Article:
There was a moment when I was just a young lad, sitting and watching M.A.S.H. and enjoying the drama when something I'll never forget happened: Alan Alda cursed.
It was, in a way, life changing. I'd heard bawdy language before, of course. But this was someone on TV saying it. It was all official and stuff. Son of a [female canine] was something you could say on TV.
My exposure to profanity was probably like most people's. I heard it from my mom and her friends, mostly when they told risque jokes. I remember, after one particular group camping trip, trying to decipher what it was that made them laugh so hard and concluded it had to be the rude words because they were the only feature present in the jokes that differed from the one's I told.
I was later corrected. It may have had something to do with a joke I told the assembled adults that was in fact just a long string of blue language interrupted by a couple of "and then she said" clauses. I was told that these weren't nice words and you didn't use them if you were a kid.
But then, years later, I have to rectify this fact with the excellent delivery of Mr. Alda. Holy [excrement]! What a mind[fornication].
It was then that I understood that delicate use, profanity had a place in the daily lexicon. It was something to indicate emphasis, something that could show that you were serious or that the tone of conversation had moved beyond the formal and proper into the immediate and naked reality of whatever given situation.
When I started incorporating course language into my frequently used vocabulary, it took a while to find the appropriate level. I over did it at first, as kids tend to do with any new and effective mental tool, but over time I feel that I've come to use profanity less as a replacement for language and more as method for setting the mood of a particular conversation. I got my [poop] straight, [condemned by Deity] right.
But even if I say George Carlin's seven dirty words almost daily, I have to ask myself why mass media has failed to learn the lessons that I have.
I mean, I can understand South Park's [doodie] episode because they were making a point. But when Saturday Night Live decided in the 90's to exploit the fact that the FCC was okay with [glutius maximus] being said on air, they had to incorporate the three-letter four-letter word into every sketch. The show Deadwood used the word [fellatio expert] of an alarming frequency, but justified it with the setting; the same director was not able, I think to make the same case in his later series John From Cincinnati. Samuel L. Jackson has used the compound word [your father] so well that not only is it expected dialogue of virtually any role he's in, but that it's lost it's sting. And then, especially in the past year or two, there's the way that music uses profanity:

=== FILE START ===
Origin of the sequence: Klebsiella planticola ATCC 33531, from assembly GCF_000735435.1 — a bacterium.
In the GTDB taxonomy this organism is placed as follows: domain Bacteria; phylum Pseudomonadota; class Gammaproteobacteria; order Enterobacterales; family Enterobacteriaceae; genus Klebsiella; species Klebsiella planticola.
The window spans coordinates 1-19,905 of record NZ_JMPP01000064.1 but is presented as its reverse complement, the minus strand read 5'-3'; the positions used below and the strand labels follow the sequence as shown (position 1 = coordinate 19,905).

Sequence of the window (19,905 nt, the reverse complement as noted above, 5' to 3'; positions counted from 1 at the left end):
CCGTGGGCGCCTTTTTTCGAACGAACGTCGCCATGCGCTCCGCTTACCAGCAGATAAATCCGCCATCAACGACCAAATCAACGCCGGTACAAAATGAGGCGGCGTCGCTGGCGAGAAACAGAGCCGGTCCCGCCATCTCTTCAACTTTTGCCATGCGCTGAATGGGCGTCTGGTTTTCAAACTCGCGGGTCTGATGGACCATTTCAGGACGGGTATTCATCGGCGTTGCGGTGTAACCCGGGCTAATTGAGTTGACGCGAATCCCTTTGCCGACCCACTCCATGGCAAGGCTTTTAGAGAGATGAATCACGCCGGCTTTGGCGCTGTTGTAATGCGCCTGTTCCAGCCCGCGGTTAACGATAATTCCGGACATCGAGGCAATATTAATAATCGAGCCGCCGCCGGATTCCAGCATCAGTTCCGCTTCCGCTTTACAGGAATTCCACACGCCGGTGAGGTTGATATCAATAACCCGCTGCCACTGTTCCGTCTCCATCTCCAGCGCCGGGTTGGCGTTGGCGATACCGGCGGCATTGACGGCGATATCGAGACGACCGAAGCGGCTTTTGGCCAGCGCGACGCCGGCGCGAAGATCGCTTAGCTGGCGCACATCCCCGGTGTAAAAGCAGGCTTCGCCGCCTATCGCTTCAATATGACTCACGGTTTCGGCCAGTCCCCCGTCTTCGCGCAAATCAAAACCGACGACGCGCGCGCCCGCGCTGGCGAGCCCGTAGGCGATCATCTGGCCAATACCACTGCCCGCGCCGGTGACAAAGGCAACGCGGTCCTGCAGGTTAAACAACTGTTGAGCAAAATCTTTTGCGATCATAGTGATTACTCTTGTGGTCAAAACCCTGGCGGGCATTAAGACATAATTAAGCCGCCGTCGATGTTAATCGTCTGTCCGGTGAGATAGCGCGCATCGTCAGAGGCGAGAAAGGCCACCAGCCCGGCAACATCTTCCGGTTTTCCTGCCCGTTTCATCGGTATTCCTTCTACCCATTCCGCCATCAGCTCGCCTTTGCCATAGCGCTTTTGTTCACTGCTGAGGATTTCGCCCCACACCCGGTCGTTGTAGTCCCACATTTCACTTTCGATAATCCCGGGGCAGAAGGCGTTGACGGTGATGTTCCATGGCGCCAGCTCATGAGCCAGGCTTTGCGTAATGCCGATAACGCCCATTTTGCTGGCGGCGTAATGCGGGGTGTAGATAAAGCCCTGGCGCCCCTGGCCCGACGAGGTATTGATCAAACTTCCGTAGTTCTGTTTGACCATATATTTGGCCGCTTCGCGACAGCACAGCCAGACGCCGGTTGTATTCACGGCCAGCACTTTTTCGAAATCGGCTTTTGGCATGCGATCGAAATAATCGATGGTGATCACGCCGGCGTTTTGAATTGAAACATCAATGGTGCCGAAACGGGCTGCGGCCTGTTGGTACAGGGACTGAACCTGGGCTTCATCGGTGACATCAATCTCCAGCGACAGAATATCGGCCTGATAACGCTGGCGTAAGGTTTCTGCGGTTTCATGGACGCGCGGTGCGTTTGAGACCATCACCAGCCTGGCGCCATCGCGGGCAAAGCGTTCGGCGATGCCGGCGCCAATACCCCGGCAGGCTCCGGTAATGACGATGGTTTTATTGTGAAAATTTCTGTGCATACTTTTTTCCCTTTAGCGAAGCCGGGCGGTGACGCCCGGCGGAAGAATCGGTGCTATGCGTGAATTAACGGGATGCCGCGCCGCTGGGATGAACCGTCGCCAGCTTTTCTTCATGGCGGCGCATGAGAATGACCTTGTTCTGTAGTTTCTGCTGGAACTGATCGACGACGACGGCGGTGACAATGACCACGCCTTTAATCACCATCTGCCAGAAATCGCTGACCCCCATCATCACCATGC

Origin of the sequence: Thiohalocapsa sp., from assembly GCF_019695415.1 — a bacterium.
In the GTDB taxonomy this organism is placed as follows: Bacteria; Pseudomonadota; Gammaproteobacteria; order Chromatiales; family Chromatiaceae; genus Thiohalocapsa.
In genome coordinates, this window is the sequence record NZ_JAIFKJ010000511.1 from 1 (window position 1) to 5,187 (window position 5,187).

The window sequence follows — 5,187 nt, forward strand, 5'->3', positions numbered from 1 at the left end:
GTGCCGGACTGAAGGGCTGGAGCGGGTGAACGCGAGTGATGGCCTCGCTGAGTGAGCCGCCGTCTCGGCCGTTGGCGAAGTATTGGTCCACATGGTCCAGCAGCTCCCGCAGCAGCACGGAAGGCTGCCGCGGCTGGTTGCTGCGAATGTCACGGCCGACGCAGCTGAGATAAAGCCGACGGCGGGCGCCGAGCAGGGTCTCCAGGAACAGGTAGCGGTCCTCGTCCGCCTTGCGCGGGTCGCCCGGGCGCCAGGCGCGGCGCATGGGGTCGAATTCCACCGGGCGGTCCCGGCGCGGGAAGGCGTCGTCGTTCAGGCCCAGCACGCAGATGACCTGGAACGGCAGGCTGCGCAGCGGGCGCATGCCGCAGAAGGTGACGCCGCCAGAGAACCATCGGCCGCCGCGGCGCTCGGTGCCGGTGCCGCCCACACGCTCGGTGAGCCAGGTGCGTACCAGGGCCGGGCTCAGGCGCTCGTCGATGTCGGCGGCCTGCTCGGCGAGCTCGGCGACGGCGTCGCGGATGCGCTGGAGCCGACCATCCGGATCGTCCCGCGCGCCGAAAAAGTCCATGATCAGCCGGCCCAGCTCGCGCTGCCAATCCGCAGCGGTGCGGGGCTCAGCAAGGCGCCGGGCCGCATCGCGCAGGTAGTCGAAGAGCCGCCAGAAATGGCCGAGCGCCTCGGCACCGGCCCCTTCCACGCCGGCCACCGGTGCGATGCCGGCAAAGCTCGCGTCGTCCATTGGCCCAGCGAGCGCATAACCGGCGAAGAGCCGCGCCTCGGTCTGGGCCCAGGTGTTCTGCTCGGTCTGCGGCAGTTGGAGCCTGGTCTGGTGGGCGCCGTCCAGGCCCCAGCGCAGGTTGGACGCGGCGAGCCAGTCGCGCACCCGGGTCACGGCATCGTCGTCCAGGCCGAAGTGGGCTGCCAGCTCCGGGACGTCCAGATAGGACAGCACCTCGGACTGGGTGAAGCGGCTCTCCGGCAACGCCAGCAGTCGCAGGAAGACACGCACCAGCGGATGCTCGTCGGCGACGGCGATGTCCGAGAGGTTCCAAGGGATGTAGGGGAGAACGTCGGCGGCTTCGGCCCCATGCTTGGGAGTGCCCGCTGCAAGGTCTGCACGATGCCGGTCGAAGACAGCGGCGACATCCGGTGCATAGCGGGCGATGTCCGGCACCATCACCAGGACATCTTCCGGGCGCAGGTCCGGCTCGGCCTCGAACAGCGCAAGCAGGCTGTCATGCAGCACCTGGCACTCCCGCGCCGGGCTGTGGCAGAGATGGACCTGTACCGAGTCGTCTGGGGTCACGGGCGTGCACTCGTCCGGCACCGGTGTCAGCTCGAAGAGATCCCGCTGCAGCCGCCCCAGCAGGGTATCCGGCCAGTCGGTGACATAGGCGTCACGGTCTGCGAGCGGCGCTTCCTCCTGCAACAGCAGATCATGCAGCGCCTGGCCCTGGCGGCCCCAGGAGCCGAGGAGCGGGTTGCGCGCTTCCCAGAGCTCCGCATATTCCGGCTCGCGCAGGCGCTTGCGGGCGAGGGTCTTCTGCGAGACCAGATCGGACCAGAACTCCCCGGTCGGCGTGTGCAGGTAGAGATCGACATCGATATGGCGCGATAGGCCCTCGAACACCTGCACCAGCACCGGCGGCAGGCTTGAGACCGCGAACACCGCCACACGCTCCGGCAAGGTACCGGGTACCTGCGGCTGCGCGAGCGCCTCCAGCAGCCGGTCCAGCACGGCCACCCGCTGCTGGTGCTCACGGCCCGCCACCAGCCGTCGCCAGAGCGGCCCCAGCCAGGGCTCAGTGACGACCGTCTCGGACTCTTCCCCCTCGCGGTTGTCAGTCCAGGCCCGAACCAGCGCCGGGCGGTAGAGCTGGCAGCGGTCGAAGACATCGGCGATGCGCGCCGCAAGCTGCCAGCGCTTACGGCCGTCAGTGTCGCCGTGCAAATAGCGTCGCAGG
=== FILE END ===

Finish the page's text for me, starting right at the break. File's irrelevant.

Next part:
So if you're [angered to the point of urination] like me
[Lady curs], here's what you gotta do
Put your middle fingers up in the air
Go on and say "[Procreate] you!"
-I Hate My Life, Theory of a Deadman
I hate that song so much it chased me off my favorite radio station.
In an age where we've almost lost our collective sense of humor (if reaction to Janet Jackson's exposed nipple is any indication) I find it troublesome that I find myself horrified by profanity. I was thinking that by this point in American culture, we'd get over it and be able to recognize words for what they are; just words. They have power, yes, but it's what power you give them. And we give these words too much power, so much so that we feel hundreds of thousands of dollars are just punishment for their utterance.
But maybe the mass media is like me after the camping trip. Maybe they're just trying to find the level at which profanity is effective, not excessive. Perhaps we're at the top of the hill and soon will be rolling towards the maturity that will keep us from giggling at the word [see you next Tuesday] or mortified if our date cries out [anal aperture]. Perhaps we'll move beyond such words and expand our vocabularies to more creative expressions of displeasure, elation or confusion.
Though most likely, we'll just make up new ones.
I guess it's wrong to say I'm tired of profanity, but I am tired of it's over- and misuse. And I'm sure I'm not alone, but as long as comedians can get a laugh off of a single [penis/cranium] I may have to be convinced. Either way, I hope that we as a culture figure out when to use and when to not use such language not only to keep from debasing the language as a whole, but also to preserve the impact a well placed swear word can deliver.
And also so lyricists will stop being so [sexual penetration] lazy and I can get my [forsaken by Jesus], [maternally inclusive copulating] radio station back. [Mouth to genital contact providing] [Illegitimate sons].